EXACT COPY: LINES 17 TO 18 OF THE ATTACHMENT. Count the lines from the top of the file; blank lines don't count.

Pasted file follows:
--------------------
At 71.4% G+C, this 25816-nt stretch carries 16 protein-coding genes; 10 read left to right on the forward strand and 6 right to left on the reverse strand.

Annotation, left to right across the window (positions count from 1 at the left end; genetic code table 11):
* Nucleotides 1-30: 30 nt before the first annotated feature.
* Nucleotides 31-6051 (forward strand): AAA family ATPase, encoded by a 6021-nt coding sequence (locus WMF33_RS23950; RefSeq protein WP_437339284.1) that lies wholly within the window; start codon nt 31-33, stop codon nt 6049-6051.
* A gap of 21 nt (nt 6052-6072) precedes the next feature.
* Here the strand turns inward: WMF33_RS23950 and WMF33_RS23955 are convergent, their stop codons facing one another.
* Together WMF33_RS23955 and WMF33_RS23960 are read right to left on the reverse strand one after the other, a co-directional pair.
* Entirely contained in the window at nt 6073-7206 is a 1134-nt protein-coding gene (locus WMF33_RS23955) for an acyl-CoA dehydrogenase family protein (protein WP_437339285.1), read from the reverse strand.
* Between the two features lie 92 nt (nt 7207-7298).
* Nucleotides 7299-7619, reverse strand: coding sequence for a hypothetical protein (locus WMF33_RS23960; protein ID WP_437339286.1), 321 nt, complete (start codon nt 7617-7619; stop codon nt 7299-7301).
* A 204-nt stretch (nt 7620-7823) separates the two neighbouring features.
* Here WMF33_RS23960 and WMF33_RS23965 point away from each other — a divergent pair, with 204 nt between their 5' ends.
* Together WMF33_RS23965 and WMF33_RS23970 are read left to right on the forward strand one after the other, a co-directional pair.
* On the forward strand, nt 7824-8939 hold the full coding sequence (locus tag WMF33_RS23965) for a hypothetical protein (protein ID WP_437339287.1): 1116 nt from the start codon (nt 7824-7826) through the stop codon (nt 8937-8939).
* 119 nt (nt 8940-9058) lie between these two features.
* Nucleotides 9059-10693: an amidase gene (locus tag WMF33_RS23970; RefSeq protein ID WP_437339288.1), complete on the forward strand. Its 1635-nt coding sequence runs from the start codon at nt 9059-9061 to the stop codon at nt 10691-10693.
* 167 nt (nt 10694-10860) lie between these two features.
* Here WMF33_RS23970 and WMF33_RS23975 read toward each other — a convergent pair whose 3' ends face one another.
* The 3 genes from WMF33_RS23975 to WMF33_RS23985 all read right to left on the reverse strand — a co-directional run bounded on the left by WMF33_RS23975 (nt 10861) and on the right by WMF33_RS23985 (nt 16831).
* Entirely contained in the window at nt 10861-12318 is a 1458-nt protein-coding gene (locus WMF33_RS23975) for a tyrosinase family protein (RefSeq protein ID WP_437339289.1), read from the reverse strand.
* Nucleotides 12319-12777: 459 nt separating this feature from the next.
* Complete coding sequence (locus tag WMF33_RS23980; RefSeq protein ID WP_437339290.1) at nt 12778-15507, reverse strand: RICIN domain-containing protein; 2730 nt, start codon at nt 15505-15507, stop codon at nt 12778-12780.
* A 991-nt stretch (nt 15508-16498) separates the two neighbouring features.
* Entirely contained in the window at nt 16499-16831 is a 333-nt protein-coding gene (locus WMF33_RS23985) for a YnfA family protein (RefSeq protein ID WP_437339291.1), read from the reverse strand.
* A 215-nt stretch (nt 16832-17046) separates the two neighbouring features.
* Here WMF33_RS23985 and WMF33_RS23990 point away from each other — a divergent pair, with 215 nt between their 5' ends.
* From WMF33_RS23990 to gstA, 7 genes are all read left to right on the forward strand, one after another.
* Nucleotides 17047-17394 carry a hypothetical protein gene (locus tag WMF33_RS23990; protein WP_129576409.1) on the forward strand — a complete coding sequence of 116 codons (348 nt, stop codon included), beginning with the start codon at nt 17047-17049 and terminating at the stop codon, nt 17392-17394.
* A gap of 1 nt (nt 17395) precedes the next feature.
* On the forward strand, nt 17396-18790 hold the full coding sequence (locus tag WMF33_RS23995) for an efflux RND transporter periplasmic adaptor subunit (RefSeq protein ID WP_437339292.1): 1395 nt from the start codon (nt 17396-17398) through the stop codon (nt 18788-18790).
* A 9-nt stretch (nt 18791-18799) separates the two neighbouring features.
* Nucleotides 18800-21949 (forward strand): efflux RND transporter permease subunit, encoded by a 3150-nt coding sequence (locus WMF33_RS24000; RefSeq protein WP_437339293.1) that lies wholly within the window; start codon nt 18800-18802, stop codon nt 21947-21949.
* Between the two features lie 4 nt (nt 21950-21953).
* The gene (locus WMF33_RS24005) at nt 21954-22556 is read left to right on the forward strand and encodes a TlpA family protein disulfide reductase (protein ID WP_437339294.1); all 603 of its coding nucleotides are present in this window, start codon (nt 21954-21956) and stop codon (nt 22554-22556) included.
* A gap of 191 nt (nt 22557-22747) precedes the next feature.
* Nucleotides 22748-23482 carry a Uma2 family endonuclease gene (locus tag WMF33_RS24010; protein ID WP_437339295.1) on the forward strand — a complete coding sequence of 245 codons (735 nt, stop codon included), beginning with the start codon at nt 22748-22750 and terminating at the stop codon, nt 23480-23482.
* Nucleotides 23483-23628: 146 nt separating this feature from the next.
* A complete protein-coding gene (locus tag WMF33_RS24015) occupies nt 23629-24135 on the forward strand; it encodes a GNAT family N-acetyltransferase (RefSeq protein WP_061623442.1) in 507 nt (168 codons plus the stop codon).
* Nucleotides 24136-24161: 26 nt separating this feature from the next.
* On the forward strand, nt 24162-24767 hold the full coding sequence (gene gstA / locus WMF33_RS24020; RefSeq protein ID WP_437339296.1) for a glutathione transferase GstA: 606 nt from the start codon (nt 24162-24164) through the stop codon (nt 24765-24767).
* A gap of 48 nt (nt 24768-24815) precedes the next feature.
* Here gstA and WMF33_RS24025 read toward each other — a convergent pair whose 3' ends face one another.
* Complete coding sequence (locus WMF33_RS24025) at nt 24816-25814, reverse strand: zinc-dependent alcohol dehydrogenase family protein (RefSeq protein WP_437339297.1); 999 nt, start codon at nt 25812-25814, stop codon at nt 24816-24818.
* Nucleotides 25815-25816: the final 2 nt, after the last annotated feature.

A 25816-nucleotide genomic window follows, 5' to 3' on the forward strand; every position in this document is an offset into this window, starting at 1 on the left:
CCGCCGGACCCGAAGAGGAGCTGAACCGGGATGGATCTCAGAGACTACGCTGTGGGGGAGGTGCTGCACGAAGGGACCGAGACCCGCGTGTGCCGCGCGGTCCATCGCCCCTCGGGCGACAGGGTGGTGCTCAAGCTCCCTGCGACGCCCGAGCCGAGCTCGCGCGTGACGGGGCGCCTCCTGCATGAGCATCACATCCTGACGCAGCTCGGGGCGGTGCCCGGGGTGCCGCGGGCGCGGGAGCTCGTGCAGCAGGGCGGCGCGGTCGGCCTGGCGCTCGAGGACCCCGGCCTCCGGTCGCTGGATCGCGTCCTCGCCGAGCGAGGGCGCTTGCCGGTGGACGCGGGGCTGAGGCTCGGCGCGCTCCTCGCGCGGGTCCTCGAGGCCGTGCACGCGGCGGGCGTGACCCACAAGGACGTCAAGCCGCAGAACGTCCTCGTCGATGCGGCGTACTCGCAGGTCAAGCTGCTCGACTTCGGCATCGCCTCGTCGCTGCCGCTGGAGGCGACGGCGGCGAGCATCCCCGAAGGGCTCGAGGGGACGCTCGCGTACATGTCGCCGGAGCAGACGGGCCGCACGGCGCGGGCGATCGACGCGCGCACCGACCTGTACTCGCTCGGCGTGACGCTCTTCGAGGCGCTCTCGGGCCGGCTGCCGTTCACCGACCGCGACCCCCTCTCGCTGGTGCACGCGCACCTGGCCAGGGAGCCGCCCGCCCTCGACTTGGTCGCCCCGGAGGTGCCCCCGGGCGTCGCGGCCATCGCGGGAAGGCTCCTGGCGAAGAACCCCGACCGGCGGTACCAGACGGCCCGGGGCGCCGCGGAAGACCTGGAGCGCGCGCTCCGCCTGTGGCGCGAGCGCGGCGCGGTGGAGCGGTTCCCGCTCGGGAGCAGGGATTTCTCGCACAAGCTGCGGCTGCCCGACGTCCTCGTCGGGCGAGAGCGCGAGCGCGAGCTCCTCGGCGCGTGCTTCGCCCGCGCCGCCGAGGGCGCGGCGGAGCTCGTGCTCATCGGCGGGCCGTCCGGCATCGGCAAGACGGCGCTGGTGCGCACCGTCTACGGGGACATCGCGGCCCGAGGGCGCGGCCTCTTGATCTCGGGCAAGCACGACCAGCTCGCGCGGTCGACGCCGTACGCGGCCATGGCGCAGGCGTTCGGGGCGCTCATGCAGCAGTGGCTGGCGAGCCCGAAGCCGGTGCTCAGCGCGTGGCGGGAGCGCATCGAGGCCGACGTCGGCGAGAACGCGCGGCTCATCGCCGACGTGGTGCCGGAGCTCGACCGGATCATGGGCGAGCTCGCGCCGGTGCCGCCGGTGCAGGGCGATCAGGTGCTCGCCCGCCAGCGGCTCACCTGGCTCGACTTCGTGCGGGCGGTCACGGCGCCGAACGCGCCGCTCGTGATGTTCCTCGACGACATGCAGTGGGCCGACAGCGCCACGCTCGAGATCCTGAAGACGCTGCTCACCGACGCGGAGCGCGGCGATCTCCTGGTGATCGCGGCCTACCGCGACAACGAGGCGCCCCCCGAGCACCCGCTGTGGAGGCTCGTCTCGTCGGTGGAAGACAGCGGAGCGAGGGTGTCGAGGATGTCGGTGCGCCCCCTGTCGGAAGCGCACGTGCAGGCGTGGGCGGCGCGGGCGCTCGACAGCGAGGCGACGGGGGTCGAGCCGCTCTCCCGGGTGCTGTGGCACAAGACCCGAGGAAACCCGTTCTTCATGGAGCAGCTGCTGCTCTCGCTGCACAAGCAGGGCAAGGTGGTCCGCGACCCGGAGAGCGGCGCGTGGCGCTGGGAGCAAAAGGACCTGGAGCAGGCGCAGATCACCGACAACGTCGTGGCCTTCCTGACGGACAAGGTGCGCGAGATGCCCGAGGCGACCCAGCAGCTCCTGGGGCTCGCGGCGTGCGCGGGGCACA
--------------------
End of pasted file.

* 167 nt (nt 10694-10860) lie between these two features.
* Here WMF33_RS23970 and WMF33_RS23975 read toward each other — a convergent pair whose 3' ends face one another.